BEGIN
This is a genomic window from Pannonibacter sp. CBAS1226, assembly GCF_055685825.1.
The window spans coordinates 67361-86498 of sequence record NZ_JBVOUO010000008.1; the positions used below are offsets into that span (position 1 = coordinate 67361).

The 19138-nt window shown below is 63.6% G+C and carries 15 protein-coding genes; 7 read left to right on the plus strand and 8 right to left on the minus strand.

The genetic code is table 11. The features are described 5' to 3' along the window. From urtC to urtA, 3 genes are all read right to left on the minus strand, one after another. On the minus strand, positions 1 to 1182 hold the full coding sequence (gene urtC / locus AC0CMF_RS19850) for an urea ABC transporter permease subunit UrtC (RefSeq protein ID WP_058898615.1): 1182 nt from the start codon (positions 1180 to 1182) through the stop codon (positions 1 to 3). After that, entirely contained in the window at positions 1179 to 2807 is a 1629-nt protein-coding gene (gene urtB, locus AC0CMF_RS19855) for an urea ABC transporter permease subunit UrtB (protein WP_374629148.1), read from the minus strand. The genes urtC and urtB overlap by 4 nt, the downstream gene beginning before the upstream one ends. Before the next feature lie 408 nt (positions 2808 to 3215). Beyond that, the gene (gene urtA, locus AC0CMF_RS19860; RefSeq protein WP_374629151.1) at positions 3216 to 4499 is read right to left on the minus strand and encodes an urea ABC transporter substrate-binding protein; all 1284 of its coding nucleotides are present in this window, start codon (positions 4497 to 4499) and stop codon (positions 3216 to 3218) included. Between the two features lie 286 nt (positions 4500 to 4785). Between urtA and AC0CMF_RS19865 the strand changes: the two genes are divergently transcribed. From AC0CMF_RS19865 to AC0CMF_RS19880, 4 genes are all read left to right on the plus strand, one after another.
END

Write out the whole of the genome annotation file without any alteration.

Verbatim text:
This is a genomic window from Pannonibacter sp. CBAS1226, assembly GCF_055685825.1.
The window spans coordinates 67361-86498 of sequence record NZ_JBVOUO010000008.1; the positions used below are offsets into that span (position 1 = coordinate 67361).

The 19138-nt window shown below is 63.6% G+C and carries 15 protein-coding genes; 7 read left to right on the plus strand and 8 right to left on the minus strand.

The genetic code is table 11. The features are described 5' to 3' along the window. From urtC to urtA, 3 genes are all read right to left on the minus strand, one after another. On the minus strand, positions 1 to 1182 hold the full coding sequence (gene urtC / locus AC0CMF_RS19850) for an urea ABC transporter permease subunit UrtC (RefSeq protein ID WP_058898615.1): 1182 nt from the start codon (positions 1180 to 1182) through the stop codon (positions 1 to 3). After that, entirely contained in the window at positions 1179 to 2807 is a 1629-nt protein-coding gene (gene urtB, locus AC0CMF_RS19855) for an urea ABC transporter permease subunit UrtB (protein WP_374629148.1), read from the minus strand. The genes urtC and urtB overlap by 4 nt, the downstream gene beginning before the upstream one ends. Before the next feature lie 408 nt (positions 2808 to 3215). Beyond that, the gene (gene urtA, locus AC0CMF_RS19860; RefSeq protein WP_374629151.1) at positions 3216 to 4499 is read right to left on the minus strand and encodes an urea ABC transporter substrate-binding protein; all 1284 of its coding nucleotides are present in this window, start codon (positions 4497 to 4499) and stop codon (positions 3216 to 3218) included. Between the two features lie 286 nt (positions 4500 to 4785). Between urtA and AC0CMF_RS19865 the strand changes: the two genes are divergently transcribed. From AC0CMF_RS19865 to AC0CMF_RS19880, 4 genes are all read left to right on the plus strand, one after another.